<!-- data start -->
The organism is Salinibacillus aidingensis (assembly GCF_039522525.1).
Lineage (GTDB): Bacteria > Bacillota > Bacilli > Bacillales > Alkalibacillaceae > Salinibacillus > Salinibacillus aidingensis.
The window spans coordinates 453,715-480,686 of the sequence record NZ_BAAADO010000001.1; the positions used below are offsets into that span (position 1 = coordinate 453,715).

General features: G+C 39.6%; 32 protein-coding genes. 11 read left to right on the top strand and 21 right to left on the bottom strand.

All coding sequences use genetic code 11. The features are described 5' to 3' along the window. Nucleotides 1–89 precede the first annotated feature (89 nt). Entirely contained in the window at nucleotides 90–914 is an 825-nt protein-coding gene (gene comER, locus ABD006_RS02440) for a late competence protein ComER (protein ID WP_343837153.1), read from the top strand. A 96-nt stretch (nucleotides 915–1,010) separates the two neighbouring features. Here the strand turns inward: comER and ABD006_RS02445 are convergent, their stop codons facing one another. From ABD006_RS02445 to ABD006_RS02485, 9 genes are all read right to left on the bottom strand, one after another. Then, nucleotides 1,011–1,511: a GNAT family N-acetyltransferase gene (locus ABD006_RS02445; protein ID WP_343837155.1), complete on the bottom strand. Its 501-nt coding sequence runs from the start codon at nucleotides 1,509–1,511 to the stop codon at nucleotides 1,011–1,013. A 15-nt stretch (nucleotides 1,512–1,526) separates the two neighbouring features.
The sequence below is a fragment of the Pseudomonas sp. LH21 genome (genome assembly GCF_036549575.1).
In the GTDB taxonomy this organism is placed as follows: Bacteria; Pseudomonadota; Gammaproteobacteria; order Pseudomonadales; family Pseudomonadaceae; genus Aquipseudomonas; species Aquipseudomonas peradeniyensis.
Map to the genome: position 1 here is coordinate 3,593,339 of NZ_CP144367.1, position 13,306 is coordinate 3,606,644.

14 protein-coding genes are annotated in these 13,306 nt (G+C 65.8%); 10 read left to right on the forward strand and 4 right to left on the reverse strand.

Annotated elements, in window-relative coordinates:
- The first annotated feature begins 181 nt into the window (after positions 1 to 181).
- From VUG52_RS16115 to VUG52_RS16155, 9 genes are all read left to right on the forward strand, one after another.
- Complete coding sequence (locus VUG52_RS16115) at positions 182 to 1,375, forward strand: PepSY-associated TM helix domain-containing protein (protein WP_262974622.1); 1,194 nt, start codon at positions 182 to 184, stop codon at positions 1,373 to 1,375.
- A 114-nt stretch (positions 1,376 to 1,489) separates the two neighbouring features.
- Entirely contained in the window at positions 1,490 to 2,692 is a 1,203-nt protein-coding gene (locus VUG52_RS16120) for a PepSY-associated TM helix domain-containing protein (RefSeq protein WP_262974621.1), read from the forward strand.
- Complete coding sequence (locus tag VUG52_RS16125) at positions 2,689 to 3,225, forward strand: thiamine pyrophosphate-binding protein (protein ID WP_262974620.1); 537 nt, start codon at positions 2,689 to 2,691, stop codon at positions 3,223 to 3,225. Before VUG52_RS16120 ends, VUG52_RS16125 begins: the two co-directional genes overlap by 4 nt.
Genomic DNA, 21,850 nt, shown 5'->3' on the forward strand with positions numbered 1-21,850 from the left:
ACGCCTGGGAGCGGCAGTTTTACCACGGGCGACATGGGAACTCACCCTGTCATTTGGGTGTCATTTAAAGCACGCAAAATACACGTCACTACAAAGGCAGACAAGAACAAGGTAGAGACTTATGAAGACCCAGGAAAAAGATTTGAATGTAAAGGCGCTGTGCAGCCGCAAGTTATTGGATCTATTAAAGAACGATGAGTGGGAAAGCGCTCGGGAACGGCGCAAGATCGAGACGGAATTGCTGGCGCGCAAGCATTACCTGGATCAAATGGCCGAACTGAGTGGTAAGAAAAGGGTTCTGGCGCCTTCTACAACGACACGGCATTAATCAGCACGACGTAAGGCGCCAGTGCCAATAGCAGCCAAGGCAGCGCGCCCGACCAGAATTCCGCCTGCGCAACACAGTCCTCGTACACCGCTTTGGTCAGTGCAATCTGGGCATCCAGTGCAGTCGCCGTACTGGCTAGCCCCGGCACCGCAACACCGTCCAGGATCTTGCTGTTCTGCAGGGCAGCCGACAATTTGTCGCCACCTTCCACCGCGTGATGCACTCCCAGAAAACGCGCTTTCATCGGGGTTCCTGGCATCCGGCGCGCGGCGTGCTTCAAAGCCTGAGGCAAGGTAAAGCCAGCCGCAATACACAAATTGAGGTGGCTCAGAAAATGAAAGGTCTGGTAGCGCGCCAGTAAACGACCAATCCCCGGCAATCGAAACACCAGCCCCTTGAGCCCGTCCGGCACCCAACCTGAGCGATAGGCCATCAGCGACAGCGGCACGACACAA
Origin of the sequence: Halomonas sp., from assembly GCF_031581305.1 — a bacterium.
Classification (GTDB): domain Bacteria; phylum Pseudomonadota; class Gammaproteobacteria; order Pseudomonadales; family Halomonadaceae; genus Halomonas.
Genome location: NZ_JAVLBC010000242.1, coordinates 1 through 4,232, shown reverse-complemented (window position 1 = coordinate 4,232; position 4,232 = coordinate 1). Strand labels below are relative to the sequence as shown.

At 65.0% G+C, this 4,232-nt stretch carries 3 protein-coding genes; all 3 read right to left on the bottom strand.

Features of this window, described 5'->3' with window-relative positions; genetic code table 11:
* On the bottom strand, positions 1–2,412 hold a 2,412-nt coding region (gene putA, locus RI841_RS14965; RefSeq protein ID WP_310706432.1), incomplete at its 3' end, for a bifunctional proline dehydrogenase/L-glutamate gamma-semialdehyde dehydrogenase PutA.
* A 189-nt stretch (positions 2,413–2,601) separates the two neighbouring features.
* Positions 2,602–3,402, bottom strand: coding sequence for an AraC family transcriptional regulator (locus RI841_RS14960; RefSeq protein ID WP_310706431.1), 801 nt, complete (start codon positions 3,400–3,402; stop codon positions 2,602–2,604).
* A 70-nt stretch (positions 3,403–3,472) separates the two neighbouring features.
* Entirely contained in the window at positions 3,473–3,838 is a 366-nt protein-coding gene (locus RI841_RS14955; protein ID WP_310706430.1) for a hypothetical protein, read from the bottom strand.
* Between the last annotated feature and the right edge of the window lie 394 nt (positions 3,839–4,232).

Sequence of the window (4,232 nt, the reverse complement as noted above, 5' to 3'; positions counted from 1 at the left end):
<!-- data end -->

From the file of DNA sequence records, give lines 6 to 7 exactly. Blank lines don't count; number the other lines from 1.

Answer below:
The sequence below is a fragment of the Pseudomonas sp. LH21 genome (genome assembly GCF_036549575.1).
In the GTDB taxonomy this organism is placed as follows: Bacteria; Pseudomonadota; Gammaproteobacteria; order Pseudomonadales; family Pseudomonadaceae; genus Aquipseudomonas; species Aquipseudomonas peradeniyensis.